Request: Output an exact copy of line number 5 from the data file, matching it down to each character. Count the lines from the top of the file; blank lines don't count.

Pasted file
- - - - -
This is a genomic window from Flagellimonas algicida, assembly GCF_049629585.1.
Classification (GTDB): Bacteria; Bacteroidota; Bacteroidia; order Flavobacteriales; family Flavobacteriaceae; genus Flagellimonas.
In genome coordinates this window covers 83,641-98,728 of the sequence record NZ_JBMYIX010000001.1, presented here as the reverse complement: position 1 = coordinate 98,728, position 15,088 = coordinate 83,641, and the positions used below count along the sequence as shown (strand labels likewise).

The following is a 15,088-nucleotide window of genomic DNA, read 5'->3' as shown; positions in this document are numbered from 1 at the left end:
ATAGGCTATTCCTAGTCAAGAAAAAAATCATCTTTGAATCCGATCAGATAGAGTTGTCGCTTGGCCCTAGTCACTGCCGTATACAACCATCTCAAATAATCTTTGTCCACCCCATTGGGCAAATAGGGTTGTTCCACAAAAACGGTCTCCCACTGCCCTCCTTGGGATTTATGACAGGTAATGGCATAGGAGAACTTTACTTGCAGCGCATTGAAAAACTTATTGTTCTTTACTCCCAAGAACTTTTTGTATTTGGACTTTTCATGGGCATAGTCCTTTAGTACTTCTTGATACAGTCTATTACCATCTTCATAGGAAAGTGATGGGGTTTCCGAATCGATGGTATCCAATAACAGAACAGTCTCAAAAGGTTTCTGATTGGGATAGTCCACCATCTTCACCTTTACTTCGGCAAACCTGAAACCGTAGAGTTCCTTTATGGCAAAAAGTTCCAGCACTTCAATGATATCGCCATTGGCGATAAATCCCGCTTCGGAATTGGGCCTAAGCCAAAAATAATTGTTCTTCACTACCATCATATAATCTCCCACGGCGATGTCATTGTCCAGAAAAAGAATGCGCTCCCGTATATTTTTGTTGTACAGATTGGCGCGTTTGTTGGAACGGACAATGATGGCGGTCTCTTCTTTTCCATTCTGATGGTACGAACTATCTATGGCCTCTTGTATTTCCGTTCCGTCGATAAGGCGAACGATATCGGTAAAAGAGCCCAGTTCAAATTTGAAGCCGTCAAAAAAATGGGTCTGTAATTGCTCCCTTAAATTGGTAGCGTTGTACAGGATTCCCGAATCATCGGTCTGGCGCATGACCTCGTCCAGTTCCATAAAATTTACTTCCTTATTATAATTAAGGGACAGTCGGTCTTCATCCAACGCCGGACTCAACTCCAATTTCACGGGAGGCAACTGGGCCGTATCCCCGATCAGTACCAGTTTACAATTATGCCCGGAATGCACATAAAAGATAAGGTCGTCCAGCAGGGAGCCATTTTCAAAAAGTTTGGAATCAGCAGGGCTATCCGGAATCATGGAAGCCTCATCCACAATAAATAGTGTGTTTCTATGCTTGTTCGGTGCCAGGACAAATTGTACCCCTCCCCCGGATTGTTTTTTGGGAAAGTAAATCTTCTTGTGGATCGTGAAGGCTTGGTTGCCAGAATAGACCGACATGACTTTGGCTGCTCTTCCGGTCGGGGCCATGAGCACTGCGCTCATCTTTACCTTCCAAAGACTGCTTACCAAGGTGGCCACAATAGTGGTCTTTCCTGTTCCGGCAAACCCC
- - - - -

ATAGGCTATTCCTAGTCAAGAAAAAAATCATCTTTGAATCCGATCAGATAGAGTTGTCGCTTGGCCCTAGTCACTGCCGTATACAACCATCTCAAATAATCTTTGTCCACCCCATTGGGCAAATAGGGTTGTTCCACAAAAACGGTCTCCCACTGCCCTCCTTGGGATTTATGACAGGTAATGGCATAGGAGAACTTTACTTGCAGCGCATTGAAAAACTTATTGTTCTTTACTCCCAAGAACTTTTTGTATTTGGACTTTTCATGGGCATAGTCCTTTAGTACTTCTTGATACAGTCTATTACCATCTTCATAGGAAAGTGATGGGGTTTCCGAATCGATGGTATCCAATAACAGAACAGTCTCAAAAGGTTTCTGATTGGGATAGTCCACCATCTTCACCTTTACTTCGGCAAACCTGAAACCGTAGAGTTCCTTTATGGCAAAAAGTTCCAGCACTTCAATGATATCGCCATTGGCGATAAATCCCGCTTCGGAATTGGGCCTAAGCCAAAAATAATTGTTCTTCACTACCATCATATAATCTCCCACGGCGATGTCATTGTCCAGAAAAAGAATGCGCTCCCGTATATTTTTGTTGTACAGATTGGCGCGTTTGTTGGAACGGACAATGATGGCGGTCTCTTCTTTTCCATTCTGATGGTACGAACTATCTATGGCCTCTTGTATTTCCGTTCCGTCGATAAGGCGAACGATATCGGTAAAAGAGCCCAGTTCAAATTTGAAGCCGTCAAAAAAATGGGTCTGTAATTGCTCCCTTAAATTGGTAGCGTTGTACAGGATTCCCGAATCATCGGTCTGGCGCATGACCTCGTCCAGTTCCATAAAATTTACTTCCTTATTATAATTAAGGGACAGTCGGTCTTCATCCAACGCCGGACTCAACTCCAATTTCACGGGAGGCAACTGGGCCGTATCCCCGATCAGTACCAGTTTACAATTATGCCCGGAATGCACATAAAAGATAAGGTCGTCCAGCAGGGAGCCATTTTCAAAAAGTTTGGAATCAGCAGGGCTATCCGGAATCATGGAAGCCTCATCCACAATAAATAGTGTGTTTCTATGCTTGTTCGGTGCCAGGACAAATTGTACCCCTCCCCCGGATTGTTTTTTGGGAAAGTAAATCTTCTTGTGGATCGTGAAGGCTTGGTTGCCAGAATAGACCGACATGACTTTGGCTGCTCTTCCGGTCGGGGCCATGAGCACTGCGCTCATCTTTACCTTCCAAAGACTGCTTACCAAGGTGGCCACAATAGTGGTCTTTCCTGTTCCGGCAAACCCC